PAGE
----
BookBlast reviews Crocodile Tears by Mercedes Rosende, a dark tale about systemic corruption and criminality fuelled by poverty. A leading woman crime writer in Uruguay, she has won multiple book awards.
The only other literature I have had the good fortune to read in translation from the second-smallest nation in South America, includes the poetry of Mario Benedetti, and the prose of Juan Carlos Onetti, the latter translated by Peter Bush. So Mercedes Rosende is a welcome discovery!
From 1973 to 1985, thousands of Latin American writers, poets, artists, intellectuals and revolutionaries headed into exile, to wander the world during the brutal censorship of the military dictatorship in Uruguay. Onetti fled to Madrid where he remained until his death in 1994.
“What happens when fear is automated in your mind?” Sergio Bitar, Minister of Mines in the cabinet of Salvador Allende, Chile
Despite the arrival of a civilian government in 1985 and a gradual return to stability and economic growth, the disappearances, murders and other crimes committed under the military regime left a deep wound in an impoverished, Americanised society and culture.
Mercedes Rosende’s writing, adeptly translated by Tim Gutteridge, is sorrowful yet playful. Elegant like the tango, and passionate at heart like the flamenco, it is underpinned by neo-noir dark humour. Ultimately it is the women who make headway out of the chaos.
Diego a.k.a. Sparrow is waiting for his slick Ray-banned lawyer, Antinucci, who “carries a briefcase that the guards don’t check. Ever”. He is sitting in a gloomy isolated corner of the visiting shed overlooking a cement yard, apart from the other prisoners. “Plastic tables and chairs have been set out in groups and the visitors break these up and reorganize them, dragging chairs to and fro, lifting and dropping them with a clatter.”
He is banged up for kidnapping Montevideo businessman, Santiago Losada, while Sergio, his partner in crime, got away, and is “living it up somewhere in the world with the cash he got from his victim”. He is called a patsy by all and sundry.
Diego is released in part because Losada’s wife, Ursula López, claims that Diego did not demand a ransom for her husband’s safe return. It turns out that Diego accidentally telephoned a different Ursula López: a small time crook and miserable overeater whose life has been decimated by an abusive sadistic father, and “the brutal discovery that your [her] sister Luz was – is – more beautiful and thinner . . . [and] was – is – a better person.”
Diego is also released in part because his duplicitous lawyer, Antinucci, gets him to team up with another client, cellmate Ricardo a.k.a. the Hobo. Inside for the murder of Irene Salgado, whose niece is called Ursula López, the Hobo is planning a heist after his jailbreak.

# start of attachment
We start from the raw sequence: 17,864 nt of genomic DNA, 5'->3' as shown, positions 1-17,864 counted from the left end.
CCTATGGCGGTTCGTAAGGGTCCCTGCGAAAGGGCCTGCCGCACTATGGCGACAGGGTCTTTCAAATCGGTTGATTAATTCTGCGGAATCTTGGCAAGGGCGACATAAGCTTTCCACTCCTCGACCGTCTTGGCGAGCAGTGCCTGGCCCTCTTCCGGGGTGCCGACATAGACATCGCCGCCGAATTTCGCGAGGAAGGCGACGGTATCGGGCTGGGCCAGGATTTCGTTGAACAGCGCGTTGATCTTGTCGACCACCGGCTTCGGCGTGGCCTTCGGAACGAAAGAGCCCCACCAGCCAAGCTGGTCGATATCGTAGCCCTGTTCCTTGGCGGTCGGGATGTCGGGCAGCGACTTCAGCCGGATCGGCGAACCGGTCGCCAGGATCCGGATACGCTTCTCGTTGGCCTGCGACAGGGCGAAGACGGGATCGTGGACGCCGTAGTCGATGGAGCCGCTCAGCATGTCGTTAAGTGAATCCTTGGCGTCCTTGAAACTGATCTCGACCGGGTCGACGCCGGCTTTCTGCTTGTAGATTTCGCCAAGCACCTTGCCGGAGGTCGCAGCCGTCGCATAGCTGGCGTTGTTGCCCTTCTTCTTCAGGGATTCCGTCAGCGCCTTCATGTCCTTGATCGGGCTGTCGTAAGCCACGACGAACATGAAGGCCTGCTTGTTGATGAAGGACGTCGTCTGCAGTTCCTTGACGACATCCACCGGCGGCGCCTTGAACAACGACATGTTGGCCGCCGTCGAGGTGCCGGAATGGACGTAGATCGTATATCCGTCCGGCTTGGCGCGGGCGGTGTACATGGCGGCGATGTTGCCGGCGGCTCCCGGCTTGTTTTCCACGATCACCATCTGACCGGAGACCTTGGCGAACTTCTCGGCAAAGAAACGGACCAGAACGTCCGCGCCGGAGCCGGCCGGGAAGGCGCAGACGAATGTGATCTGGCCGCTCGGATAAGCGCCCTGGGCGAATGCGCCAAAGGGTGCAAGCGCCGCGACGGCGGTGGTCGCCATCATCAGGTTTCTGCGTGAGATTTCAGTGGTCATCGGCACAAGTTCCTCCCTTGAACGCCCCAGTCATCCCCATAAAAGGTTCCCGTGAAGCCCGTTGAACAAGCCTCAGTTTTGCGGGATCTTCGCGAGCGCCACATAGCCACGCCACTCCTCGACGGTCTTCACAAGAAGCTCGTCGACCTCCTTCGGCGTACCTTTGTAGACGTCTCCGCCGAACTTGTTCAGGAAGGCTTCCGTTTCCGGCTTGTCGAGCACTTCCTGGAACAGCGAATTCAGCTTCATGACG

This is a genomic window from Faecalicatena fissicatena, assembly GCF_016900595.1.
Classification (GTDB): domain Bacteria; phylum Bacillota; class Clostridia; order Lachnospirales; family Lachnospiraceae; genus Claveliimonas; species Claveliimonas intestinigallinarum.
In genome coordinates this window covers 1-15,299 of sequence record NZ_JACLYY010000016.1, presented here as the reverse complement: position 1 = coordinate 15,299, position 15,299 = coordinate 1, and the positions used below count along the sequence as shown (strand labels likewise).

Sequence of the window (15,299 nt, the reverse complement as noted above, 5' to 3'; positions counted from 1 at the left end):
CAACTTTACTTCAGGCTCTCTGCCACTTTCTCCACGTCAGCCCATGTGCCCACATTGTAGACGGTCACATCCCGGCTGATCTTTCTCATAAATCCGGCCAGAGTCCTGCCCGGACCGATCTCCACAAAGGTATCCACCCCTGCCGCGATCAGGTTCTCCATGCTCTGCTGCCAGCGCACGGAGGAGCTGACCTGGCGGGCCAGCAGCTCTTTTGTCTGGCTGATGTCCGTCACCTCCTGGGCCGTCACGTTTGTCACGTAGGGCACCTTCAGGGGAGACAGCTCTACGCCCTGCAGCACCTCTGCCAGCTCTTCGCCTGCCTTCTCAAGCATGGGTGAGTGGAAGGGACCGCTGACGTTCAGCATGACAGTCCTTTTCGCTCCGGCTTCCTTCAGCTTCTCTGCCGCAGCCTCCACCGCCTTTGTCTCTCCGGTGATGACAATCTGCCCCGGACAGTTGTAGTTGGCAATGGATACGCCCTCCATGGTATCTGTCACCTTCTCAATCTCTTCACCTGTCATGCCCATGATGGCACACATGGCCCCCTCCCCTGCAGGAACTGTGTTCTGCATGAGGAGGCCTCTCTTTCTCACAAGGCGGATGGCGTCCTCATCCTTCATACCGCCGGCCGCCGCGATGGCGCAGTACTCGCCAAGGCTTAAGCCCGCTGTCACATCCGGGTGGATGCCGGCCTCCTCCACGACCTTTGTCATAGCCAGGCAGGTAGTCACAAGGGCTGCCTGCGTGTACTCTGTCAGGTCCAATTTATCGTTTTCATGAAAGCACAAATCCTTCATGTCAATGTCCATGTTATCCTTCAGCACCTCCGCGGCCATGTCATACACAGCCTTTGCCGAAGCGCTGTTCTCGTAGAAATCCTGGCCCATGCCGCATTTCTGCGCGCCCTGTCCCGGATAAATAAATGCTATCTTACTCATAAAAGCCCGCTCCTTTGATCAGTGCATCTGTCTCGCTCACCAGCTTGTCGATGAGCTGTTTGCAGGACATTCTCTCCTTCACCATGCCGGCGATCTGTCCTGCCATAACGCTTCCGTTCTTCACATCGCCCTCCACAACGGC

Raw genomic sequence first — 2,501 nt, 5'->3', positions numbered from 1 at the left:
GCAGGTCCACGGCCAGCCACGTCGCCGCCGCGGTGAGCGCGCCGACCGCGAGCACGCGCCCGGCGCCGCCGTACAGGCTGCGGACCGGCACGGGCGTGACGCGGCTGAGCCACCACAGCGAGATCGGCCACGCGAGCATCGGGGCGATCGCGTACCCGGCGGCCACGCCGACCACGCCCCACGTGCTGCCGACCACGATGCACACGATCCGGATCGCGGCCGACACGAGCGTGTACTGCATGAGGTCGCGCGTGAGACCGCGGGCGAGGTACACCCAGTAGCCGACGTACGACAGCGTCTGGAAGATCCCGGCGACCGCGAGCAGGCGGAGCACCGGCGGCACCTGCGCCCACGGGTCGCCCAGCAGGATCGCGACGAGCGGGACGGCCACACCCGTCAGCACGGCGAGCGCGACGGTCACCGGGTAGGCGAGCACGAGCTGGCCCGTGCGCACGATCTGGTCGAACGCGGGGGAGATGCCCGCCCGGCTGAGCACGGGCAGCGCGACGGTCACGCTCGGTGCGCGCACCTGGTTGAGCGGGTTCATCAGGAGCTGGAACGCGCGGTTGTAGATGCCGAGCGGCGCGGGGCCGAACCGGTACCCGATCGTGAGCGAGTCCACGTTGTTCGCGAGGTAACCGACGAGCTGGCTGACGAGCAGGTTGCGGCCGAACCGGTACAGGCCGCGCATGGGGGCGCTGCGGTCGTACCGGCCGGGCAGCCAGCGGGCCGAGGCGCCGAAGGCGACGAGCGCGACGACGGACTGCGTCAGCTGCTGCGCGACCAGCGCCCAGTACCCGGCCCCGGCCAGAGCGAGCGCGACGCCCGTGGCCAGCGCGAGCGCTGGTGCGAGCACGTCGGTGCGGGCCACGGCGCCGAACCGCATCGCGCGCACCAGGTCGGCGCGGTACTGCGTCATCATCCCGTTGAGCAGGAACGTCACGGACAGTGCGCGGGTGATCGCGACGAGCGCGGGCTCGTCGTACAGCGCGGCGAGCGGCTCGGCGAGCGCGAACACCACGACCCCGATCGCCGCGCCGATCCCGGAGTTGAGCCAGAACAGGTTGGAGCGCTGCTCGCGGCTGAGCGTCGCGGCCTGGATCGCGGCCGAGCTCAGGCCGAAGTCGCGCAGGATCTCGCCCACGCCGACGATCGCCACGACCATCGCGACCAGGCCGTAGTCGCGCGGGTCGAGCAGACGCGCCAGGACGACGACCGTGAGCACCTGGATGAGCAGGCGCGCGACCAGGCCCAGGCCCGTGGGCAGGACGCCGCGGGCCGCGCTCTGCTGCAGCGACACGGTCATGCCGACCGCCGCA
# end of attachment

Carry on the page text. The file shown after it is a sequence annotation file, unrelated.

“Too many Ursulas and too many murders. Could the two cases have become mixed up? And, most important of all, could Ricardo, the Hobo, have got confused? Could he have killed one woman believing she was the other?”
Carry on Thieving
Diego agrees to be the lookout who will help the Hobo and Skinflint get away in a Toyota truck with the bags of cash from the armed robbery, “and the same day you’re back home with the loot, no problem.”
Of course it all goes very wrong. There’s a “bloodbath in which there appear to be not one but several dead bodies, almost all of them badly damaged.” Unexpectedly, it is Ursula who drives away, though she is not alone.
The hilarious bunglings of both the cops and robbers oddly reminded me of the crime comedies made by Ealing Studios in the 1950s.
The grittier, seamier barrios of Montevideo, “smelling of garbage” are miserable places from where everyone is desperate to escape. Chronic deprivation, unemployment, underemployment and corruption go hand in hand in these neighbourhoods that are crowded with “dwellings constructed from wood and corrugated iron, shacks where the poorest of the poor live”.
A dark tale about systemic corruption and criminality fuelled by poverty, Crocodile Tears is both entertaining and thought provoking. The translation is rhythmic, poetic and bold in its language. It is the perfect read for right-sizing one’s own lockdown anxieties and troubles since for many people in the world, the challenges are huge and sometimes extremely harrowing, compared to one’s own . . . however much everyone’s individual experience of the pandemic is unique.
Dare to dream . . .
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